September 17, 2008
by Canadian Architect
Cities are sustained by infrastructure. Highways, airports, power plants and landfills largely figure as the dominant effigies of contemporary urbanism. The sheer size of these elements renders their understanding as a single system practically impossible, yet their operations depend precisely on their continuity to support urban and industrial economies. Often found underground, or on the periphery of cities, the presence of infrastructure remains largely invisible until the precise moment at which it breaks down or fails. Floods, blackouts and shortages serve as a few reminders of the limited capacity and fragility of this large operating system that unilaterally depends on technical knowledge and hierarchical control for its sustenance. Made evident during the 20th century, a massive transformation of the urban landscape occurred as a result of mass industrialization and mass mobility.
In North America, large-scale infrastructure projects were undertaken throughout the continent premised on water supply, drainage control, food production, specialized transport, centralized energy and continental defence to support an array of functions unilaterally premised on Fordist and Taylorist dogmas of productivity, management and speed. The militaryindustrial complex that Eisenhower so vehemently warned of, simultaneously led to nationalized economies largely dependent on the extraction of coal, the distribution of oil and the production of steel. These projects irreversibly generated a system of industrialized landscapes which, with the prominence of civil engineering as the most influential disciplines in the 20th century, relied on the centralization of control and the specialization of knowledge. The long-term effects of singularly engineered structures and industrial systems were rendered visible in the latter half of the 20th century by evidence of decay, resource exhaustion, ground contamination and air pollution. With increasing rates of urbanization and mobile populations worldwide, the capacity of conventional, centralized infrastructures is reaching a tipping point, and is therefore being requestioned.
From an ecological perspective, the generic, technological apparatus of modern infrastructure has largely overshadowed the pre-eminence of the biophysical system that underlies it. Due to their magnitude and their complexity, hydrological, geological, biological and climatic agents that make up this system are often overlooked, yet they unequivocally support urban and industrial development, in parallel with global economic forces.
Today, these new challenges are generating alternative strategies that combine the demands for urban infrastructure with underlying biophysical systems. Systems of mobility, freshwater provision or sewage support for example, can no longer be designed without the regional understanding of hydrological systems. Food production or energy generation can no longer be planned without considering the cascade of waste streams and resource inputs.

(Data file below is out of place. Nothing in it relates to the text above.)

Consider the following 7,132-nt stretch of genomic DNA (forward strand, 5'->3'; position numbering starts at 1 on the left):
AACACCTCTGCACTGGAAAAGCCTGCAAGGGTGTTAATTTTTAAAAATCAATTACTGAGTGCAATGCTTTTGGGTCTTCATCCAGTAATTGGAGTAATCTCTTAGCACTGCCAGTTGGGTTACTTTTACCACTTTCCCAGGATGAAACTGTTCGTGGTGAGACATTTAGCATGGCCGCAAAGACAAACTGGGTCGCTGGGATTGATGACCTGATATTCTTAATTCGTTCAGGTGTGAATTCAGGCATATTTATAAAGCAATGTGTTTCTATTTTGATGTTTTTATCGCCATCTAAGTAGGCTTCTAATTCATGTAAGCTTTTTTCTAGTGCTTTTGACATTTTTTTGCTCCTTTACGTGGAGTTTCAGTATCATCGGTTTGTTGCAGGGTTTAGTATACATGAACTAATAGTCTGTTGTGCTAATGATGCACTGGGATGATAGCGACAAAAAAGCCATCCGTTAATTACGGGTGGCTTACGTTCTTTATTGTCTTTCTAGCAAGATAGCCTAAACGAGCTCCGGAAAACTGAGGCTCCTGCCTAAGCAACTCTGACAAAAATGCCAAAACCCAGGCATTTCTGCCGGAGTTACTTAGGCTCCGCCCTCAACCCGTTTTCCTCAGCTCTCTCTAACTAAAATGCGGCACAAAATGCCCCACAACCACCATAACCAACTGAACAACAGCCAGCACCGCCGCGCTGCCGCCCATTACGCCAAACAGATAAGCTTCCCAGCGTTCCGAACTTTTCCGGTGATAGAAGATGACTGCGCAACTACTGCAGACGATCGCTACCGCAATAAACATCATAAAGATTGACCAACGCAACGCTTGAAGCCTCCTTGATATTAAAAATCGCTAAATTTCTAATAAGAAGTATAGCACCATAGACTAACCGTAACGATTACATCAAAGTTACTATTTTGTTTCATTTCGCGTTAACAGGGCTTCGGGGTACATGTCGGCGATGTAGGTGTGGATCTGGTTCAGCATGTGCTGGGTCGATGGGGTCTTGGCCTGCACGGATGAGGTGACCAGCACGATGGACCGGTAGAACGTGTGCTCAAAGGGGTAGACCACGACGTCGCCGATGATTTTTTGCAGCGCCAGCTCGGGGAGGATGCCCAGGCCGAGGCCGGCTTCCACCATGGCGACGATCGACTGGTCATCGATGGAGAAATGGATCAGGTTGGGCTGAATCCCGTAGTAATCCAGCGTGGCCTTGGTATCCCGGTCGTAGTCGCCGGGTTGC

Signalling a departure from centralized forms of urban development and the predominance of civil engineering in the design of cities, more flexible forms of infrastructure and design practices have begun to emerge during the past decade as a response to the increasing demand for renewable and integrative forms of urban development. Strategies that combine landscape ecological principles with urban infrastructure are now rapidly becoming the dominant order of infrastructural development for industries as well as cities.
Foregrounding the reciprocity between landscape and infrastructure, this one-day symposium gathers a series of influential thinkers and practitioners from around the world to discuss emerging practices, paradigms and technologies that are reshaping the contemporary urban landscape. Re-examining the historically divisive, technocratic nature of engineered infrastructure, the symposium will aim at formulating a more synthetic vision of urban infrastructure as a landscape that combines ecological and economic imperatives of big cities. The penultimate objective of the symposium is to reposition the agency of landscape architects, urban designers and architects vis–vis the design of urban infrastructures for the new economy of the 21st century.
The symposium will be held at the Faculty of Architecture, Landscape & Design, University of Toronto on Saturday, October 25th, 2008 in the main lecture hall (Room 103) from 9:00 am to 6:00 pm. The symposium is organized by the Centre for Landscape Research and the Programs of Architecture, Landscape Architecture and Urban Design at the University of Toronto (www.daniels.utoronto.ca).
Funding for the symposium is generously provided by the John H. Daniels Faculty of Architecture, Landscape, and Design, the University of Toronto Connaught Fund, the Ontario Association of Landscape Architects, the Landscape ArchitectureCanada Foundation, the Canada Foundation for Innovation, the Social Sciences & Humanities Research Council and National Research Council Canada.
The event is open to the public and attendance is free of charge.